The Romance of Tristan, by Beroul
Beroul's Romance of Tristan is a very early version composed around the middle of the 12th century in French verse. We only have part of it; the extant fragment starts well into Tristan and Yseut's affair and breaks off just before the episode of their deaths. My translation is in prose and includes summaries of the action before and after the fragment.
Everybody knows the story of Tristan and Yseut, right, so I'm just going to talk about what interested me about this version. Beroul is very careful to note that the potion is to blame for their irresistible passion for one another. This potion is efficacious for exactly 3 years to the minute, and as soon as it wears off, they end their affair. The whole time it's going on, Yseut employs tricks to convince her husband that she is faithful to him--which she is not--and yet this is considered completely justified. I can't quite tell if it's supposed to be justified because it's all the potion's fault and therefore not "real," or if Yseut is supposed to be really sort of married to Tristan, since he was her first love. Maybe both. Later on, they renew their affair and that too is considered justified, so I think it might be both.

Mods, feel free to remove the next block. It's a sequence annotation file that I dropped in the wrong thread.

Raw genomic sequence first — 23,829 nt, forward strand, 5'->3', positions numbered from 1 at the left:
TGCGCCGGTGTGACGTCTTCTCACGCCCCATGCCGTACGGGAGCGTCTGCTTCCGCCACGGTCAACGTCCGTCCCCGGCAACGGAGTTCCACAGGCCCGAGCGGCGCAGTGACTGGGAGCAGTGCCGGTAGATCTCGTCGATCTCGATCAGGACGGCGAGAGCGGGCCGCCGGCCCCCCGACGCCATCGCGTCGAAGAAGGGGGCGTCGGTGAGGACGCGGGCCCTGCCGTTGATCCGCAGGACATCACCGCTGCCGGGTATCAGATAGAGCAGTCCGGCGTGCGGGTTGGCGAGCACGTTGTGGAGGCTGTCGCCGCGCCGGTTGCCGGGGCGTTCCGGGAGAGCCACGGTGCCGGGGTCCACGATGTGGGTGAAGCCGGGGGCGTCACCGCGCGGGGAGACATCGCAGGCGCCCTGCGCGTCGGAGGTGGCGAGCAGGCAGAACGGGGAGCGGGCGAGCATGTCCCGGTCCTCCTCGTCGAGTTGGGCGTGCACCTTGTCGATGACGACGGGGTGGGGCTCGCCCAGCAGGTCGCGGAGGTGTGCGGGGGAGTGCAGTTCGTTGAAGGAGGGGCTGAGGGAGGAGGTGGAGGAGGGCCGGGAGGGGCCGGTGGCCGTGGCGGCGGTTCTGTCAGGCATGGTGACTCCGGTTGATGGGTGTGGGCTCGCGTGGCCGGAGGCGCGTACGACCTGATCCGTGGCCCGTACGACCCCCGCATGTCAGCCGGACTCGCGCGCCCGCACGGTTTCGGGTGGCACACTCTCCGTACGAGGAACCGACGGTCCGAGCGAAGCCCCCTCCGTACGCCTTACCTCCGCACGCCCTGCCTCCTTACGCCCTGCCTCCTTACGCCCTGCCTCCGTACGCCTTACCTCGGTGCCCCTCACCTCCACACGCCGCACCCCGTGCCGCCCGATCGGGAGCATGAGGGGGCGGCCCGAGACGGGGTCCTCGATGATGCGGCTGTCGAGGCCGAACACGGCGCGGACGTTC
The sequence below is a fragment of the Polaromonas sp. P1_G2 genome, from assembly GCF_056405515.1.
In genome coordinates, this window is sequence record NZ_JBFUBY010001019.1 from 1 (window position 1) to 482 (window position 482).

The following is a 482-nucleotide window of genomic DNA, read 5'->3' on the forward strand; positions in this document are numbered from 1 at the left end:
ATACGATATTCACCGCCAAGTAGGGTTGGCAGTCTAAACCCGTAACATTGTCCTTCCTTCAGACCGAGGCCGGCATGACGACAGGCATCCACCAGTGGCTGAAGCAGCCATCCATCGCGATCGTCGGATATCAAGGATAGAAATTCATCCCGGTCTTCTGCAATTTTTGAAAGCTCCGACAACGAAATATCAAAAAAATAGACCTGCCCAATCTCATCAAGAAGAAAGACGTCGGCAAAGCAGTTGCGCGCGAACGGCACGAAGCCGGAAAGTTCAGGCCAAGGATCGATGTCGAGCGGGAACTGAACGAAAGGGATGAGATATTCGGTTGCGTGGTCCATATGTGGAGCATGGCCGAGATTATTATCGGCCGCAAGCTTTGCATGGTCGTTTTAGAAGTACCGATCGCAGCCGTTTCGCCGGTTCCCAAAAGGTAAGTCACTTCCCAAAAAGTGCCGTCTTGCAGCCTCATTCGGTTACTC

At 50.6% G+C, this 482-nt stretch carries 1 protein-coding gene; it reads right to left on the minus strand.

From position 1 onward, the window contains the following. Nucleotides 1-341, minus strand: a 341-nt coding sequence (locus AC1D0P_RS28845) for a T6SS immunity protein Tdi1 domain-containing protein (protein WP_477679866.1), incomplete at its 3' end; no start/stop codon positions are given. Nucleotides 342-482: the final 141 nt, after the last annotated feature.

Other versions are longer and more elaborate, and I will probably read one later in the year. I have the prose Romance of Tristan and Gottfried von Strassburg's German Tristan, so there's plenty to chew on. Right now I'm enjoying The Quest of the Holy Grail, which is fantastic, and after that I have the German Parzifal, which I'm quite excited about. Oh! And over the weekend, I picked up a library discard of the 2-volume Everyman edition of Malory to replace my awful old paperback with its small, blobby type. The library binding is quite hideous but will last forever. I got the York Cycle of Mystery Plays too!